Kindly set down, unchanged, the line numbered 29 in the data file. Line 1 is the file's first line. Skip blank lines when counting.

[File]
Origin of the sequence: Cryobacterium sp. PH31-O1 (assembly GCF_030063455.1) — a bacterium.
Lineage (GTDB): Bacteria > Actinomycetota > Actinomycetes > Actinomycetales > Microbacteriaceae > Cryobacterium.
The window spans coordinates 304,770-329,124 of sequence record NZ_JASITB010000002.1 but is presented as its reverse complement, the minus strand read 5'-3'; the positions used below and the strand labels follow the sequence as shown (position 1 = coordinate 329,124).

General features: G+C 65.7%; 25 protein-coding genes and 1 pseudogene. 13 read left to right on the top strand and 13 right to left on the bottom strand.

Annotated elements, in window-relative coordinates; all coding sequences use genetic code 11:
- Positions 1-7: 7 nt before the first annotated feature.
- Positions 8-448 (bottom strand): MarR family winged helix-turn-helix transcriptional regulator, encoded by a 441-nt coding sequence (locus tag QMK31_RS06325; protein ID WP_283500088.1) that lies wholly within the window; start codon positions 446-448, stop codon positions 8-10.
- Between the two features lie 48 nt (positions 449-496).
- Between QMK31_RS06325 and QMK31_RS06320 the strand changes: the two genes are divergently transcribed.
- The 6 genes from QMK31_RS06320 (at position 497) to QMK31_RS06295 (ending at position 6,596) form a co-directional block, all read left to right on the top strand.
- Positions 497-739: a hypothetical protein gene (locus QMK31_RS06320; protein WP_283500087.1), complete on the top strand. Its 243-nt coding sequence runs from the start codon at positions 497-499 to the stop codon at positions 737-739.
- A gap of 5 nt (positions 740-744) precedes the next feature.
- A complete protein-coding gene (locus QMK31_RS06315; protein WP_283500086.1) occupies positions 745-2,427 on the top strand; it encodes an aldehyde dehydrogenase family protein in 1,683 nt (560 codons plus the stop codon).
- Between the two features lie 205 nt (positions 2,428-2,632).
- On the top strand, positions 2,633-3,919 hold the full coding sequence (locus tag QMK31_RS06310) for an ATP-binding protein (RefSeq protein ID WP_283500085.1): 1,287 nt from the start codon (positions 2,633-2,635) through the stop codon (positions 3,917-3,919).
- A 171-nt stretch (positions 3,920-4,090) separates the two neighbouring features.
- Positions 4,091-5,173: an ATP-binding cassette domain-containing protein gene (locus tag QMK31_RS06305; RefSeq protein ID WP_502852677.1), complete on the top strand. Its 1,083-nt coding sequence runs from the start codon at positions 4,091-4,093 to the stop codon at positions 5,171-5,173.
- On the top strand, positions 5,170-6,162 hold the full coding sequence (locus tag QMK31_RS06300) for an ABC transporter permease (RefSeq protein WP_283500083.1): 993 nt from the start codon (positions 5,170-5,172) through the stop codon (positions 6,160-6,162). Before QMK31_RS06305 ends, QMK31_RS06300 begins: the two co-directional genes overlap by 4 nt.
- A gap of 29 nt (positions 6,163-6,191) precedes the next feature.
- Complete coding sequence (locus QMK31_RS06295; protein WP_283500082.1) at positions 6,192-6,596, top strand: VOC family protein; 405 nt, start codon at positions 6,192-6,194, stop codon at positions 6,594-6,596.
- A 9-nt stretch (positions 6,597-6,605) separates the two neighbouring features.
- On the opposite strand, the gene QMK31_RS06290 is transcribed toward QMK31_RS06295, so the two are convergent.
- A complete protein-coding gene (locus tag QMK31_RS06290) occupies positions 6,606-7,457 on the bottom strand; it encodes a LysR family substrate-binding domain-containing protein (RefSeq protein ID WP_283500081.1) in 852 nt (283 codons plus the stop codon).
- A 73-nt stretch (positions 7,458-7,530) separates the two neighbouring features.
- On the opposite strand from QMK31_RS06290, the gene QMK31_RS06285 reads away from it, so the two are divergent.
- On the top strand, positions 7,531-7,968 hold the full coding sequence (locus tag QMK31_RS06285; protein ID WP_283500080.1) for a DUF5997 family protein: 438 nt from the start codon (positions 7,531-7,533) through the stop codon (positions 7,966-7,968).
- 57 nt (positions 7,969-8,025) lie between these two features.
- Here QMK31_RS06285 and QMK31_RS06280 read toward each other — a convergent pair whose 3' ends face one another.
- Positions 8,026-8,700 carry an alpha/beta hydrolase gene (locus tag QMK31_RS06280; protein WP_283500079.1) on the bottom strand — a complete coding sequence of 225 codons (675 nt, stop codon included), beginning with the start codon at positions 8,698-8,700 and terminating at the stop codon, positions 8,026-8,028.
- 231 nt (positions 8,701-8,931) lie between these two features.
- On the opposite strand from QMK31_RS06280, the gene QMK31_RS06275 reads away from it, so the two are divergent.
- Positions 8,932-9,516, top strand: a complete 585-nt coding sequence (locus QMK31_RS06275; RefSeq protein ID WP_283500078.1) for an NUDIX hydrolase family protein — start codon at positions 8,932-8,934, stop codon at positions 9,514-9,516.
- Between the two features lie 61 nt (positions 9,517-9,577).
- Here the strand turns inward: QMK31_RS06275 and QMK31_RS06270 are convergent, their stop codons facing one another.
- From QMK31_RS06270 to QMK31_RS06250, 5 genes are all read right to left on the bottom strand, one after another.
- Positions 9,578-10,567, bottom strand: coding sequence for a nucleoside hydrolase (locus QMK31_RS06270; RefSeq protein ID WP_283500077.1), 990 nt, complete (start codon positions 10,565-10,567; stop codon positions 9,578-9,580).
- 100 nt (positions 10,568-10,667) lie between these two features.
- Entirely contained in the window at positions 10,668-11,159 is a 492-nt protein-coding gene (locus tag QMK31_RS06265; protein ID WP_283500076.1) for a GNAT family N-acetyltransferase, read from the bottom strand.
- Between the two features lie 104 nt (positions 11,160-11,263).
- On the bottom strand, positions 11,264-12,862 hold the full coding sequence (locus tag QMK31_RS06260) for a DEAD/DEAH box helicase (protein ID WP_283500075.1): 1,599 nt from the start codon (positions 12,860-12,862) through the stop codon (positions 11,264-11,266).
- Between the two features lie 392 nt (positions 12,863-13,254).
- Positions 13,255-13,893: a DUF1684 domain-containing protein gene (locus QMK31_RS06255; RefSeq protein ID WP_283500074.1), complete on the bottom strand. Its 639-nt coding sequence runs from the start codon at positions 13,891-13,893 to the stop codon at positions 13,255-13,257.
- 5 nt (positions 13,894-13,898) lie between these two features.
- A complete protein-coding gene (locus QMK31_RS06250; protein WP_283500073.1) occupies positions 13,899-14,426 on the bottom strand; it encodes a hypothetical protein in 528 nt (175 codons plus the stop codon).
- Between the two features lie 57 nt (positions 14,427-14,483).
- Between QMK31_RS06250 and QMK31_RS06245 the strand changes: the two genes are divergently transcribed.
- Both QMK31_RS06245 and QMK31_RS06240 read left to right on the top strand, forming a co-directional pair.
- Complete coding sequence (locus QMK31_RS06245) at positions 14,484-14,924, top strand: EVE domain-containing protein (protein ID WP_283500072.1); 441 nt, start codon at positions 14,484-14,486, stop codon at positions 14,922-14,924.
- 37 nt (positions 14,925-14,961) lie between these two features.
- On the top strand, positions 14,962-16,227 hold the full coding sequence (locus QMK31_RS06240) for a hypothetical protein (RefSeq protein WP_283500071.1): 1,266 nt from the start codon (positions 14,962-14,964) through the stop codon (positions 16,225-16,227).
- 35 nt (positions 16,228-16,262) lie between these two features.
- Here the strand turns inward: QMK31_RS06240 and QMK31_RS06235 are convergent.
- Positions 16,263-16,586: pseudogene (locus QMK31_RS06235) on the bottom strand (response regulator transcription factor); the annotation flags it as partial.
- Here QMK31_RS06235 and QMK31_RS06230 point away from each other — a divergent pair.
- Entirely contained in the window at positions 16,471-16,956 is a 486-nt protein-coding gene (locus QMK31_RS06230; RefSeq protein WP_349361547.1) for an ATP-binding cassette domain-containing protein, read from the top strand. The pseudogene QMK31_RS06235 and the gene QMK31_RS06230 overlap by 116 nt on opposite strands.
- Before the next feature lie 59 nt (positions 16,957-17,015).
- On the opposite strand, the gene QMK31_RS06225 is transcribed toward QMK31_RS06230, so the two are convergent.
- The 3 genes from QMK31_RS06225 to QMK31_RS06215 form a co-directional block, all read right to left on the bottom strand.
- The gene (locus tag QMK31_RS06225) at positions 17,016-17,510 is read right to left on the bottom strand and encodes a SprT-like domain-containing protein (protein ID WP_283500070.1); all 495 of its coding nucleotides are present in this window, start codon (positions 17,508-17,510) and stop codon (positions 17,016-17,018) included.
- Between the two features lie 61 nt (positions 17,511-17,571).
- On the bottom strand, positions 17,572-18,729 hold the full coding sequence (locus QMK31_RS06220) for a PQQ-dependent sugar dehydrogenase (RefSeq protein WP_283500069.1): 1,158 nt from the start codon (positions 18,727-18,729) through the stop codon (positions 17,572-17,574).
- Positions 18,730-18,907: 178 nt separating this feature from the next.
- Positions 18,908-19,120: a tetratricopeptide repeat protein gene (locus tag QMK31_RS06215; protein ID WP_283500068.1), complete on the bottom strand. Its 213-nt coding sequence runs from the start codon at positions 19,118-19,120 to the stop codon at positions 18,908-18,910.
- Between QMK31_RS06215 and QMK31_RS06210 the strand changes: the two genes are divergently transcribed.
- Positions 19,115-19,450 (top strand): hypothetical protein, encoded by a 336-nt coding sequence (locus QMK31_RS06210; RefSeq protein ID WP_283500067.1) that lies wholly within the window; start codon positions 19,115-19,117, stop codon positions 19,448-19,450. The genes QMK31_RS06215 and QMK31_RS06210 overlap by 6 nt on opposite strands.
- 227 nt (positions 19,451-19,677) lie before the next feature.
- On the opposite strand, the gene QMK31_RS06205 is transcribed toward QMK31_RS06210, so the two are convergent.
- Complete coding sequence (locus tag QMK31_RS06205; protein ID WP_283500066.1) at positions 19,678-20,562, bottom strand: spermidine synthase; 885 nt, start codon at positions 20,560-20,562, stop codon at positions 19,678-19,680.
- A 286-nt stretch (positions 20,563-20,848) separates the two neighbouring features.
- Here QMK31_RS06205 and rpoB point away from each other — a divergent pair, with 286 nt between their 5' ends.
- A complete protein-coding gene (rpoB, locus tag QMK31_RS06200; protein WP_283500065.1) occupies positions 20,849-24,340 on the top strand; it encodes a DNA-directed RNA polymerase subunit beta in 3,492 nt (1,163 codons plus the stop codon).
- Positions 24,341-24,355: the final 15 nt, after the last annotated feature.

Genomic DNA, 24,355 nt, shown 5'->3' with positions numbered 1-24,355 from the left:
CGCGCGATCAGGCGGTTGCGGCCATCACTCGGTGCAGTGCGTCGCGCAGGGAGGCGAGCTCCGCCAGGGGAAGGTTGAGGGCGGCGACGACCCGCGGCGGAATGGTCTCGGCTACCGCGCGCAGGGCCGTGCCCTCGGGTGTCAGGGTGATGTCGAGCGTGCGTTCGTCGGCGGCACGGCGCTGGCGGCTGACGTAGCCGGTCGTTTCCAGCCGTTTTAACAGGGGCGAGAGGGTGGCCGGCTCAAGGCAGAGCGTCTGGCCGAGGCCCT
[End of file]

- Positions 8,026-8,700 carry an alpha/beta hydrolase gene (locus tag QMK31_RS06280; protein WP_283500079.1) on the bottom strand — a complete coding sequence of 225 codons (675 nt, stop codon included), beginning with the start codon at positions 8,698-8,700 and terminating at the stop codon, positions 8,026-8,028.